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Maximizing the Value of Your Dental Practice - Part 1: Growth

What can you do now to make your dental practice more profitable now, and more valuable in the future? In our next series, we will explore the CoreValue framework of value drivers — a set of factors that impact the value of an enterprise. All of these value drivers also make your practice more profitable now. The first value driver we’ll examine is Growth.

A firm with steadily growing revenues is more valuable than one with stagnant or declining revenues. For a dental practice, growth in revenues comes from two main sources: an increase in the number of patient visits and increases in revenue per patient visit.

Growing your patient base

Steady growth in new patients is a sign of a healthy practice, especially when those new patients return year after year. New patients arrive at a dental practice from two primary sources: referrals from other satisfied patients and awareness from marketing. For specialty practices, your referrals will likely come from other dentists whose patients are in need of your services.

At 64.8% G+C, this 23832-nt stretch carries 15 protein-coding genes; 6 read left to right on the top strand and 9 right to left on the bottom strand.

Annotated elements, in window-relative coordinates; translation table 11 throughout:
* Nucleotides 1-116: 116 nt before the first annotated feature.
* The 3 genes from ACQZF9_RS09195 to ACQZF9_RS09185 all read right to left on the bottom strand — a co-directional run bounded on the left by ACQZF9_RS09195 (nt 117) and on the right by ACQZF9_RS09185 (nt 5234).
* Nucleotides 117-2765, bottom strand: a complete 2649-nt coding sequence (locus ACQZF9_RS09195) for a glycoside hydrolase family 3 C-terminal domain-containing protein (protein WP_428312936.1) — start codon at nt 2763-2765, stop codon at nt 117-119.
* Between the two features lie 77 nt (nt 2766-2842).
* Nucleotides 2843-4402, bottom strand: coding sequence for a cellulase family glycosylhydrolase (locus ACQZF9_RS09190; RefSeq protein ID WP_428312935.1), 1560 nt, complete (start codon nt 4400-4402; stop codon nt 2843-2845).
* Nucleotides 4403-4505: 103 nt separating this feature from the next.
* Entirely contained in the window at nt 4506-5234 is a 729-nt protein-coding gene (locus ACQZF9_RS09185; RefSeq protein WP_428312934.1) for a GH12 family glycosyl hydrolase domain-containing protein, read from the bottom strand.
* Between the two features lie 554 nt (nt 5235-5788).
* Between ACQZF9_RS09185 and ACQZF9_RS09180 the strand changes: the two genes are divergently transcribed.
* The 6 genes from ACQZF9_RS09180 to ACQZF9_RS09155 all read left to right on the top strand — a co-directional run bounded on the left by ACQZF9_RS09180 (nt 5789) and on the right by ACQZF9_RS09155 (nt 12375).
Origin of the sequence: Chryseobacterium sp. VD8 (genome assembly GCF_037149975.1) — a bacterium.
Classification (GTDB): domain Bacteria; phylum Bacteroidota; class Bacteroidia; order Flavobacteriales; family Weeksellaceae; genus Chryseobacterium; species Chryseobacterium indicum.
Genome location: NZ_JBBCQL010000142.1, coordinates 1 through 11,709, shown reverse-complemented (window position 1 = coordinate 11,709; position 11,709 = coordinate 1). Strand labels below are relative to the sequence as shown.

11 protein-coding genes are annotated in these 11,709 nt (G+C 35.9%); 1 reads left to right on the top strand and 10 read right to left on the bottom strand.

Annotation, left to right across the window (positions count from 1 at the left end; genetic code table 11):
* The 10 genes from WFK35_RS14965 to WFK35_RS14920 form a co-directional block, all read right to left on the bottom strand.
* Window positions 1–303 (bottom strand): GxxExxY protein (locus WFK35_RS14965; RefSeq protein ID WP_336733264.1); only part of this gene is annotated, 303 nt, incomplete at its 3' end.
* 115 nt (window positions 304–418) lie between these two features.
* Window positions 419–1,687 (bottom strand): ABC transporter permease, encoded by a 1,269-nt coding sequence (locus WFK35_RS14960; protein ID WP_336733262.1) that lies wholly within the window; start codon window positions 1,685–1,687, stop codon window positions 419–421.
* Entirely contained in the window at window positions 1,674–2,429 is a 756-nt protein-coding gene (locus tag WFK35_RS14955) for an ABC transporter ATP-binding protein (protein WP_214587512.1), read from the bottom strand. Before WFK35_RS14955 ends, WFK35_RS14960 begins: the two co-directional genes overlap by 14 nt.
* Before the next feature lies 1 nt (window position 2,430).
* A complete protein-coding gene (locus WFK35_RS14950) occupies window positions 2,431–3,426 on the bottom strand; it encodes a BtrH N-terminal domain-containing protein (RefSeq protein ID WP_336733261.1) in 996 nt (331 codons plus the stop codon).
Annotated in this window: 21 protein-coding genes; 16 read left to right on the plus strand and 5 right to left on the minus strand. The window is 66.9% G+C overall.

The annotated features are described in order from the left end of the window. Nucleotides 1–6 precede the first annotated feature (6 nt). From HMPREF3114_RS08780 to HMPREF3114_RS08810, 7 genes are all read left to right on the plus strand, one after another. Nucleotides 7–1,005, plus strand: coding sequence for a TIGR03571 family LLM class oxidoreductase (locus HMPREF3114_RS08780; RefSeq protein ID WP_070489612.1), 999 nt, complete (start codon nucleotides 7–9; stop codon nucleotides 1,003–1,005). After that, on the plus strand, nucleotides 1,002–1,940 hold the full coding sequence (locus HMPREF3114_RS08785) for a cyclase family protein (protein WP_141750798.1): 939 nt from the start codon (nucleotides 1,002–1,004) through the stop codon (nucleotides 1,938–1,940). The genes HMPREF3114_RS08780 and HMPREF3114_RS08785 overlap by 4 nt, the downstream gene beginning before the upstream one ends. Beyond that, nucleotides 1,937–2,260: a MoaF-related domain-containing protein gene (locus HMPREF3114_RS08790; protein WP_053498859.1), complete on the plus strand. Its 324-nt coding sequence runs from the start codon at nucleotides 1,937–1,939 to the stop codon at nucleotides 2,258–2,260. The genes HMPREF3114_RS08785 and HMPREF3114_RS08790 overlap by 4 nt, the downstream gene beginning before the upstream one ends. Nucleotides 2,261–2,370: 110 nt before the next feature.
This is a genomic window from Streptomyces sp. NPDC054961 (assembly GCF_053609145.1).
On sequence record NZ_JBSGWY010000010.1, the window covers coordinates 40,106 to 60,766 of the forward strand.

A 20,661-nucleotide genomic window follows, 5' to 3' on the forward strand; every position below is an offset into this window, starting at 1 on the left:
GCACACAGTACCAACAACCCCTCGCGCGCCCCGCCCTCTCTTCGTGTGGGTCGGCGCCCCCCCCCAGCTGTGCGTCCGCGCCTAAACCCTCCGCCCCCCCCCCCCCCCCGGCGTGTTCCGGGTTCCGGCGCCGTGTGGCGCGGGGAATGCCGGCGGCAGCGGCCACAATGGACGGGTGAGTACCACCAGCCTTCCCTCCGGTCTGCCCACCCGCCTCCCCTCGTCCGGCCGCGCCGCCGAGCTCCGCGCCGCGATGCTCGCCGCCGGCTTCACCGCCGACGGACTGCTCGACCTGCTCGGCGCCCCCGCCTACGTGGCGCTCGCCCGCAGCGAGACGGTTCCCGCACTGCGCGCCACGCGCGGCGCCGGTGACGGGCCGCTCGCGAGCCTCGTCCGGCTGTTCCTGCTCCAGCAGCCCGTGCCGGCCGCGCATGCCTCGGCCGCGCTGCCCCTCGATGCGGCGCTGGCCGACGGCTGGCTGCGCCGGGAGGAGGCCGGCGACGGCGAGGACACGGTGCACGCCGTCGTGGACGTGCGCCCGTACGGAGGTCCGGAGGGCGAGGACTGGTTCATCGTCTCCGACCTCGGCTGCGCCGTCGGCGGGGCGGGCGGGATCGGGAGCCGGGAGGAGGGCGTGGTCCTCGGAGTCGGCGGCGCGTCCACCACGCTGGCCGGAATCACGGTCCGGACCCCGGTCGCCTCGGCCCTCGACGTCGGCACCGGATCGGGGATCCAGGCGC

Growing your practice via referrals is virtually free, especially compared to the costs of advertising. A steady stream of referrals is a direct reflection of the systems you have in place to delight your patients and the excellent service you provide.

This type of growth will ultimately be limited by the physical capacity of your practice. Once you and your staff are fully booked, you can only continue growing by hiring additional staff, bringing in associates and possibly getting a bigger office. Be careful when you expand that you don’t lose the qualities that made your practice attractive to your patients. And make sure that your additional costs from expansion don’t destroy your profit margin.

 Making more money from each patient

Another way to grow your revenues is by increasing your revenue per patient. This can be done in two ways: raising your prices for the same services or adding specialty services that patients willingly pay more for. Practices that do this understand that some people are willing to pay more when they feel they have received exceptional value for their money — the same reason a new Rolls Royce costs much more than the ten-year-old Honda at the used car lot.

Growing in this way means that revenues are not constrained by capacity, but only by your imagination. Besides raising your fees, you can also provide additional services to patients. Tracking revenue by staff member in your office may be helpful here. Find out what your highest performers are doing differently, and teach everyone else to do the same things.

--Melissa Ackerman, Analyst